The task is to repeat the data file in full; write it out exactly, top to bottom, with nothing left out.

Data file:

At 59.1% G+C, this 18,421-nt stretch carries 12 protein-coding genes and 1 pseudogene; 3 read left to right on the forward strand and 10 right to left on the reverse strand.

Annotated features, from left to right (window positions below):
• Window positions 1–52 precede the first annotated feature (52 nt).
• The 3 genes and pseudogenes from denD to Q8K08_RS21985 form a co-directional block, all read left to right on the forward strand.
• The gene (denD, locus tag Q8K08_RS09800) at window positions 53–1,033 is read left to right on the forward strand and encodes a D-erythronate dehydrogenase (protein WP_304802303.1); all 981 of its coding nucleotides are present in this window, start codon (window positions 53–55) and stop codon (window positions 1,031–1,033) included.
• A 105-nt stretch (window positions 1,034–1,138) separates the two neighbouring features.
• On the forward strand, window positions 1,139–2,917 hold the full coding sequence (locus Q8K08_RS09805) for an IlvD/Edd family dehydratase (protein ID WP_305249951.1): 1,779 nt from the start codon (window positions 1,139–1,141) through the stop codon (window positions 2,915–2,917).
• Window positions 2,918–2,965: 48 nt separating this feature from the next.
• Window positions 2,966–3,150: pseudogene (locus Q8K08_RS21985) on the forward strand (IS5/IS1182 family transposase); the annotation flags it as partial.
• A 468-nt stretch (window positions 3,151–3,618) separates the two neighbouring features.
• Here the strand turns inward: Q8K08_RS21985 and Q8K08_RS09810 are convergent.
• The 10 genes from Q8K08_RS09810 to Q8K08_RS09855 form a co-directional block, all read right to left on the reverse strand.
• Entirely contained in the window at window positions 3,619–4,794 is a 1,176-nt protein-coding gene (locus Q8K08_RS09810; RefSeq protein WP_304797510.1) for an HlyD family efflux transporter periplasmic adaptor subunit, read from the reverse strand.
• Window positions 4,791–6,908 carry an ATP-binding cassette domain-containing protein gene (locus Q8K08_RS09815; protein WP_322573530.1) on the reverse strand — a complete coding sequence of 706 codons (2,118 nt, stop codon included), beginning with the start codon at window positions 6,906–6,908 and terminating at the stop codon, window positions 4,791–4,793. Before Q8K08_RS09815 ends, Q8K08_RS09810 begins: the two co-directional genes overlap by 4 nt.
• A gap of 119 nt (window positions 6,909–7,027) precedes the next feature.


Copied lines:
At 59.1% G+C, this 18,421-nt stretch carries 12 protein-coding genes and 1 pseudogene; 3 read left to right on the forward strand and 10 right to left on the reverse strand.

Annotated features, from left to right (window positions below):
• Window positions 1–52 precede the first annotated feature (52 nt).
• The 3 genes and pseudogenes from denD to Q8K08_RS21985 form a co-directional block, all read left to right on the forward strand.
• The gene (denD, locus tag Q8K08_RS09800) at window positions 53–1,033 is read left to right on the forward strand and encodes a D-erythronate dehydrogenase (protein WP_304802303.1); all 981 of its coding nucleotides are present in this window, start codon (window positions 53–55) and stop codon (window positions 1,031–1,033) included.
• A 105-nt stretch (window positions 1,034–1,138) separates the two neighbouring features.
• On the forward strand, window positions 1,139–2,917 hold the full coding sequence (locus Q8K08_RS09805) for an IlvD/Edd family dehydratase (protein ID WP_305249951.1): 1,779 nt from the start codon (window positions 1,139–1,141) through the stop codon (window positions 2,915–2,917).
• Window positions 2,918–2,965: 48 nt separating this feature from the next.
• Window positions 2,966–3,150: pseudogene (locus Q8K08_RS21985) on the forward strand (IS5/IS1182 family transposase); the annotation flags it as partial.
• A 468-nt stretch (window positions 3,151–3,618) separates the two neighbouring features.
• Here the strand turns inward: Q8K08_RS21985 and Q8K08_RS09810 are convergent.
• The 10 genes from Q8K08_RS09810 to Q8K08_RS09855 form a co-directional block, all read right to left on the reverse strand.
• Entirely contained in the window at window positions 3,619–4,794 is a 1,176-nt protein-coding gene (locus Q8K08_RS09810; RefSeq protein WP_304797510.1) for an HlyD family efflux transporter periplasmic adaptor subunit, read from the reverse strand.
• Window positions 4,791–6,908 carry an ATP-binding cassette domain-containing protein gene (locus Q8K08_RS09815; protein WP_322573530.1) on the reverse strand — a complete coding sequence of 706 codons (2,118 nt, stop codon included), beginning with the start codon at window positions 6,906–6,908 and terminating at the stop codon, window positions 4,791–4,793. Before Q8K08_RS09815 ends, Q8K08_RS09810 begins: the two co-directional genes overlap by 4 nt.
• A gap of 119 nt (window positions 6,909–7,027) precedes the next feature.